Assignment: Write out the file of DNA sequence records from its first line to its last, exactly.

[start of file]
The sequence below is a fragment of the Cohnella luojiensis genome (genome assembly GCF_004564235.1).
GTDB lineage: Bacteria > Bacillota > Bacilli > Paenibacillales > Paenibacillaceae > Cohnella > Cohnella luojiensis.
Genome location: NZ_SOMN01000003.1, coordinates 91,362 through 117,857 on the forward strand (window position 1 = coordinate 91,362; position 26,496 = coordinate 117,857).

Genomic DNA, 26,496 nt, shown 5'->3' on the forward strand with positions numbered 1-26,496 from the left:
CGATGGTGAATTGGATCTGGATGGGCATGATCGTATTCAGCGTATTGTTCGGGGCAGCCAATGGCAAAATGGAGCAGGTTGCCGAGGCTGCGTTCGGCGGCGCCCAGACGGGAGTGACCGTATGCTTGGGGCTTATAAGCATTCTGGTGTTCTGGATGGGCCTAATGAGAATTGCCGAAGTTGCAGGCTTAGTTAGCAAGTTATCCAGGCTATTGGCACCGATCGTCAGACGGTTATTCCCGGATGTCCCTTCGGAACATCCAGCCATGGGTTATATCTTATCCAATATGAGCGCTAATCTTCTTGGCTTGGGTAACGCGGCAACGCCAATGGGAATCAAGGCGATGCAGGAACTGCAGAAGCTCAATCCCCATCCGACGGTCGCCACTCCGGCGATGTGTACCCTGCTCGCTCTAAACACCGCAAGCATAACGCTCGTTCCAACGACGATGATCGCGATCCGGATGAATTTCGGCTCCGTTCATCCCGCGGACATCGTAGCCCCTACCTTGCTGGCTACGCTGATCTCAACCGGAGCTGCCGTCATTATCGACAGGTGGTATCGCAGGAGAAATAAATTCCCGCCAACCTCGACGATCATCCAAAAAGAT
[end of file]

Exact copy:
The sequence below is a fragment of the Cohnella luojiensis genome (genome assembly GCF_004564235.1).
GTDB lineage: Bacteria > Bacillota > Bacilli > Paenibacillales > Paenibacillaceae > Cohnella > Cohnella luojiensis.
Genome location: NZ_SOMN01000003.1, coordinates 91,362 through 117,857 on the forward strand (window position 1 = coordinate 91,362; position 26,496 = coordinate 117,857).

Genomic DNA, 26,496 nt, shown 5'->3' on the forward strand with positions numbered 1-26,496 from the left:
CGATGGTGAATTGGATCTGGATGGGCATGATCGTATTCAGCGTATTGTTCGGGGCAGCCAATGGCAAAATGGAGCAGGTTGCCGAGGCTGCGTTCGGCGGCGCCCAGACGGGAGTGACCGTATGCTTGGGGCTTATAAGCATTCTGGTGTTCTGGATGGGCCTAATGAGAATTGCCGAAGTTGCAGGCTTAGTTAGCAAGTTATCCAGGCTATTGGCACCGATCGTCAGACGGTTATTCCCGGATGTCCCTTCGGAACATCCAGCCATGGGTTATATCTTATCCAATATGAGCGCTAATCTTCTTGGCTTGGGTAACGCGGCAACGCCAATGGGAATCAAGGCGATGCAGGAACTGCAGAAGCTCAATCCCCATCCGACGGTCGCCACTCCGGCGATGTGTACCCTGCTCGCTCTAAACACCGCAAGCATAACGCTCGTTCCAACGACGATGATCGCGATCCGGATGAATTTCGGCTCCGTTCATCCCGCGGACATCGTAGCCCCTACCTTGCTGGCTACGCTGATCTCAACCGGAGCTGCCGTCATTATCGACAGGTGGTATCGCAGGAGAAATAAATTCCCGCCAACCTCGACGATCATCCAAAAAGAT